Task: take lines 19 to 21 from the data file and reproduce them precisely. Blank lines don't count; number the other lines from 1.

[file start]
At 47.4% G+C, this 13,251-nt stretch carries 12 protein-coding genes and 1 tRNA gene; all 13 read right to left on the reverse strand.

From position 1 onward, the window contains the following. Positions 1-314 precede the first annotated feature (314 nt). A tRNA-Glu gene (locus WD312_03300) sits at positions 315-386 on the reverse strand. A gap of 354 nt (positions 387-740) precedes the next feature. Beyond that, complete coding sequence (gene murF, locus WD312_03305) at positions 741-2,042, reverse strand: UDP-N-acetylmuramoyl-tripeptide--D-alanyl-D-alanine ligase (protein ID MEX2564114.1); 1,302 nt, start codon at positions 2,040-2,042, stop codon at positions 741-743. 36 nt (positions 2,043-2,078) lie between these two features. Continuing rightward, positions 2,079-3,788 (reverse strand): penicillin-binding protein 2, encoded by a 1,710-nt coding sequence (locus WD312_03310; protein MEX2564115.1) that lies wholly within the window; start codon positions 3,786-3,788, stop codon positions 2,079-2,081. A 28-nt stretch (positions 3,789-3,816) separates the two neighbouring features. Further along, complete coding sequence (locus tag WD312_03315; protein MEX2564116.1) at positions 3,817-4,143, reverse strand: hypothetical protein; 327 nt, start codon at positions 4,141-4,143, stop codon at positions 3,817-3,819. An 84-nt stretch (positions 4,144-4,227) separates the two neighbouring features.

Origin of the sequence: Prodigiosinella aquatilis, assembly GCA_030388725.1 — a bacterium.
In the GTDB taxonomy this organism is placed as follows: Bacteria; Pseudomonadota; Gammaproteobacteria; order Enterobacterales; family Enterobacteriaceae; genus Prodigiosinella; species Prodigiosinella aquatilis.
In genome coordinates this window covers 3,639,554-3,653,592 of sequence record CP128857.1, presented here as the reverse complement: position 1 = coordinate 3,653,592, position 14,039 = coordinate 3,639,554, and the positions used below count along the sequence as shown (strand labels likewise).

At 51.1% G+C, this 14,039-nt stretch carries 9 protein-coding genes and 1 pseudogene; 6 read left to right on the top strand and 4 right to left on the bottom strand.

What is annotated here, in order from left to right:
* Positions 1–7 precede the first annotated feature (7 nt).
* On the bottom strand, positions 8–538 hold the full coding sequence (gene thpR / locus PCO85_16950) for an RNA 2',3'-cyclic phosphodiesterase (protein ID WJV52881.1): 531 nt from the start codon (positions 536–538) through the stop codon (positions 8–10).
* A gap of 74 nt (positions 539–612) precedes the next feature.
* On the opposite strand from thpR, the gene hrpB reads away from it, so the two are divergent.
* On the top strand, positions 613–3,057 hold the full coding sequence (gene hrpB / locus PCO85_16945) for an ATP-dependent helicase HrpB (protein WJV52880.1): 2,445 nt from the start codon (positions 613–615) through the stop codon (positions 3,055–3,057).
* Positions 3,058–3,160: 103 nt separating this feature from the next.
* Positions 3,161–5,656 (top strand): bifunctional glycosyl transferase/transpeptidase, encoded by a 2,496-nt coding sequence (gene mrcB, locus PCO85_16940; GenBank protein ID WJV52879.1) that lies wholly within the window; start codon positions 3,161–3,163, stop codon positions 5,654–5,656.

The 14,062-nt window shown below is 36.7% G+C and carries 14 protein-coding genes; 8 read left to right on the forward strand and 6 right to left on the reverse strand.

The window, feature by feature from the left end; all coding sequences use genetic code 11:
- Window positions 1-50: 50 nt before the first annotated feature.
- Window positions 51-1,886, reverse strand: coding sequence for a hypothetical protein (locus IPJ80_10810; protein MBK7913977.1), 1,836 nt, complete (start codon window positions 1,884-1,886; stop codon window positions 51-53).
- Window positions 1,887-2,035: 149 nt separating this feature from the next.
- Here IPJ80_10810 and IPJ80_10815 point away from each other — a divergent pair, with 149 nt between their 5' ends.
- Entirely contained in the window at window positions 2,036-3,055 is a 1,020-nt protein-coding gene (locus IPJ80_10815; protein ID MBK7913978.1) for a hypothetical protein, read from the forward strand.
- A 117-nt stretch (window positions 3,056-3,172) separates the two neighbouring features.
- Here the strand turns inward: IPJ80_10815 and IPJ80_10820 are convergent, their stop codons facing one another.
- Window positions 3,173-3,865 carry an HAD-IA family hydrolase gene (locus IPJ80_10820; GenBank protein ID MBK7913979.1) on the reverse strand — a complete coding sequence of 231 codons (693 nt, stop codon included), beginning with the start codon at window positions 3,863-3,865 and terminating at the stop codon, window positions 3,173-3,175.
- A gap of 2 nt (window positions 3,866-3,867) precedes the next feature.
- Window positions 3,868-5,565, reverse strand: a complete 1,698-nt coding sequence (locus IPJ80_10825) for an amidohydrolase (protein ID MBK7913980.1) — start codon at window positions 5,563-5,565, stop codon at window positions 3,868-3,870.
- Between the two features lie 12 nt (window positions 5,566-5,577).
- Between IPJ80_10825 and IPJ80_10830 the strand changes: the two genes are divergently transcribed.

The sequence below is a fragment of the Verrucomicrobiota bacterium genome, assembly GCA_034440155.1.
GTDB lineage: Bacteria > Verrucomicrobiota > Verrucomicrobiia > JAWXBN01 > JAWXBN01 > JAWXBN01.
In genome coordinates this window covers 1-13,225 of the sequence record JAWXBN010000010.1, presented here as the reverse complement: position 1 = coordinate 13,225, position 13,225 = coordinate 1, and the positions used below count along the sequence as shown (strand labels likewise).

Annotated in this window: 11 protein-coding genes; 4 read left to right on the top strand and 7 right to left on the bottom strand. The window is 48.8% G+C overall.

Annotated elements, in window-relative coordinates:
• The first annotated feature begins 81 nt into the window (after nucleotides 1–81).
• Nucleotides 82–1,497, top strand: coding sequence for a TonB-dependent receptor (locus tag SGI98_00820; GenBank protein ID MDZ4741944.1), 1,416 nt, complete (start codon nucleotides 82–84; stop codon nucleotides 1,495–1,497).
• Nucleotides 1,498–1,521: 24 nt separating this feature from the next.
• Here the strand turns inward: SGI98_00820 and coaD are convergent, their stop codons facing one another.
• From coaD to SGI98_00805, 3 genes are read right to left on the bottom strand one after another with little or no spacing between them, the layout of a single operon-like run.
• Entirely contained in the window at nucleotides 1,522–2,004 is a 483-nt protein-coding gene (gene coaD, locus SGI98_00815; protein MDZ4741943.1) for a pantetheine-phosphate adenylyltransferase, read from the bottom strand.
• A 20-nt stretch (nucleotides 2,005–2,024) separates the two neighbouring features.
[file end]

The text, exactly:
- Window positions 1,887-2,035: 149 nt separating this feature from the next.
- Here IPJ80_10810 and IPJ80_10815 point away from each other — a divergent pair, with 149 nt between their 5' ends.
- Entirely contained in the window at window positions 2,036-3,055 is a 1,020-nt protein-coding gene (locus IPJ80_10815; protein ID MBK7913978.1) for a hypothetical protein, read from the forward strand.